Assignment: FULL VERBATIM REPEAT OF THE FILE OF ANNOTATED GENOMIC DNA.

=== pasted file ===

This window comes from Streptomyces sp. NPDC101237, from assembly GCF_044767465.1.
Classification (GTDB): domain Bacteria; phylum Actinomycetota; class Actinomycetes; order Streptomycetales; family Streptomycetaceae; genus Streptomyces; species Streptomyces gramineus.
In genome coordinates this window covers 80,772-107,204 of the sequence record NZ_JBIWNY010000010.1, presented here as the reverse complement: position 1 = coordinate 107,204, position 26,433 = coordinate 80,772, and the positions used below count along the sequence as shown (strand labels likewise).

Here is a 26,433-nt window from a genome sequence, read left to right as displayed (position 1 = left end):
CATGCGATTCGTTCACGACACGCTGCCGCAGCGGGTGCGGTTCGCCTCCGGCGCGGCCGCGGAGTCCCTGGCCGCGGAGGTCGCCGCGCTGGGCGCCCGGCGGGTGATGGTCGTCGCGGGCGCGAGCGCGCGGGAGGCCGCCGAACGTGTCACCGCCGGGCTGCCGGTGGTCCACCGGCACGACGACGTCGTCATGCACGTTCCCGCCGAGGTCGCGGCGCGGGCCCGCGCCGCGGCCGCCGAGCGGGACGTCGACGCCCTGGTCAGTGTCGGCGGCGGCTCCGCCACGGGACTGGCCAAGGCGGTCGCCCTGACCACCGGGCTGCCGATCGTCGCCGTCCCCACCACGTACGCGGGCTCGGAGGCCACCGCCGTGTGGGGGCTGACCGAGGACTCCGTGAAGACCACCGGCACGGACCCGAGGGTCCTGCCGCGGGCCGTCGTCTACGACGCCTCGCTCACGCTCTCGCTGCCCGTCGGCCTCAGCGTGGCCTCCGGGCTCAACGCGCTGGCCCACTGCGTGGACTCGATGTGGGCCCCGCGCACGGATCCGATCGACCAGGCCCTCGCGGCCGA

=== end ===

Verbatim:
This window comes from Streptomyces sp. NPDC101237, from assembly GCF_044767465.1.
Classification (GTDB): domain Bacteria; phylum Actinomycetota; class Actinomycetes; order Streptomycetales; family Streptomycetaceae; genus Streptomyces; species Streptomyces gramineus.
In genome coordinates this window covers 80,772-107,204 of the sequence record NZ_JBIWNY010000010.1, presented here as the reverse complement: position 1 = coordinate 107,204, position 26,433 = coordinate 80,772, and the positions used below count along the sequence as shown (strand labels likewise).

Here is a 26,433-nt window from a genome sequence, read left to right as displayed (position 1 = left end):
CATGCGATTCGTTCACGACACGCTGCCGCAGCGGGTGCGGTTCGCCTCCGGCGCGGCCGCGGAGTCCCTGGCCGCGGAGGTCGCCGCGCTGGGCGCCCGGCGGGTGATGGTCGTCGCGGGCGCGAGCGCGCGGGAGGCCGCCGAACGTGTCACCGCCGGGCTGCCGGTGGTCCACCGGCACGACGACGTCGTCATGCACGTTCCCGCCGAGGTCGCGGCGCGGGCCCGCGCCGCGGCCGCCGAGCGGGACGTCGACGCCCTGGTCAGTGTCGGCGGCGGCTCCGCCACGGGACTGGCCAAGGCGGTCGCCCTGACCACCGGGCTGCCGATCGTCGCCGTCCCCACCACGTACGCGGGCTCGGAGGCCACCGCCGTGTGGGGGCTGACCGAGGACTCCGTGAAGACCACCGGCACGGACCCGAGGGTCCTGCCGCGGGCCGTCGTCTACGACGCCTCGCTCACGCTCTCGCTGCCCGTCGGCCTCAGCGTGGCCTCCGGGCTCAACGCGCTGGCCCACTGCGTGGACTCGATGTGGGCCCCGCGCACGGATCCGATCGACCAGGCCCTCGCGGCCGA